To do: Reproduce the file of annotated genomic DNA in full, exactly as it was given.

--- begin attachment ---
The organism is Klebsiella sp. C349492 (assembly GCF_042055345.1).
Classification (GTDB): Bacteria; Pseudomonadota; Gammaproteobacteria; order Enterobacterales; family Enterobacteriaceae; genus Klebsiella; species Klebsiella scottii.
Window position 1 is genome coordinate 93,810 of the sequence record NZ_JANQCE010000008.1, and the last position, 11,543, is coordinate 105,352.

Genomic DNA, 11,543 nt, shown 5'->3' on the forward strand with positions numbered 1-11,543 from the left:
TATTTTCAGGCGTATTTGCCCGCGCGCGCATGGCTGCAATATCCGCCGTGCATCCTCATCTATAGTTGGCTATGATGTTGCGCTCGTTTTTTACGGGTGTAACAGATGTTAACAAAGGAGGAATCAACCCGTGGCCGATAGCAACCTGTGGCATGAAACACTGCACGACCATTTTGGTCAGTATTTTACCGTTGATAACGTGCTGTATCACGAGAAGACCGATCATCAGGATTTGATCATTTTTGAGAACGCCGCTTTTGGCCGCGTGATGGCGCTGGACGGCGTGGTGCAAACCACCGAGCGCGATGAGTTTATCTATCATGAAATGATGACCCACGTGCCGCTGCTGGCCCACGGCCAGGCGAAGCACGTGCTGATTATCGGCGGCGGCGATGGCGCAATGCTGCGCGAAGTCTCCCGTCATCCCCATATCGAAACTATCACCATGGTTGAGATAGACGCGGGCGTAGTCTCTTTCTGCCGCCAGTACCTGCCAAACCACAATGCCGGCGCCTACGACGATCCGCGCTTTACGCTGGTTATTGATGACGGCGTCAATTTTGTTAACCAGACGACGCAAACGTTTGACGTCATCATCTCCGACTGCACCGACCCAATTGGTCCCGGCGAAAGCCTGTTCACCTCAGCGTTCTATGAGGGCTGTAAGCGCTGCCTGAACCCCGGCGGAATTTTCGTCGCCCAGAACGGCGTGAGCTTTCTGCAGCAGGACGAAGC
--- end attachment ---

The organism is Klebsiella sp. C349492 (assembly GCF_042055345.1).
Classification (GTDB): Bacteria; Pseudomonadota; Gammaproteobacteria; order Enterobacterales; family Enterobacteriaceae; genus Klebsiella; species Klebsiella scottii.
Window position 1 is genome coordinate 93,810 of the sequence record NZ_JANQCE010000008.1, and the last position, 11,543, is coordinate 105,352.

Genomic DNA, 11,543 nt, shown 5'->3' on the forward strand with positions numbered 1-11,543 from the left:
TATTTTCAGGCGTATTTGCCCGCGCGCGCATGGCTGCAATATCCGCCGTGCATCCTCATCTATAGTTGGCTATGATGTTGCGCTCGTTTTTTACGGGTGTAACAGATGTTAACAAAGGAGGAATCAACCCGTGGCCGATAGCAACCTGTGGCATGAAACACTGCACGACCATTTTGGTCAGTATTTTACCGTTGATAACGTGCTGTATCACGAGAAGACCGATCATCAGGATTTGATCATTTTTGAGAACGCCGCTTTTGGCCGCGTGATGGCGCTGGACGGCGTGGTGCAAACCACCGAGCGCGATGAGTTTATCTATCATGAAATGATGACCCACGTGCCGCTGCTGGCCCACGGCCAGGCGAAGCACGTGCTGATTATCGGCGGCGGCGATGGCGCAATGCTGCGCGAAGTCTCCCGTCATCCCCATATCGAAACTATCACCATGGTTGAGATAGACGCGGGCGTAGTCTCTTTCTGCCGCCAGTACCTGCCAAACCACAATGCCGGCGCCTACGACGATCCGCGCTTTACGCTGGTTATTGATGACGGCGTCAATTTTGTTAACCAGACGACGCAAACGTTTGACGTCATCATCTCCGACTGCACCGACCCAATTGGTCCCGGCGAAAGCCTGTTCACCTCAGCGTTCTATGAGGGCTGTAAGCGCTGCCTGAACCCCGGCGGAATTTTCGTCGCCCAGAACGGCGTGAGCTTTCTGCAGCAGGACGAAGC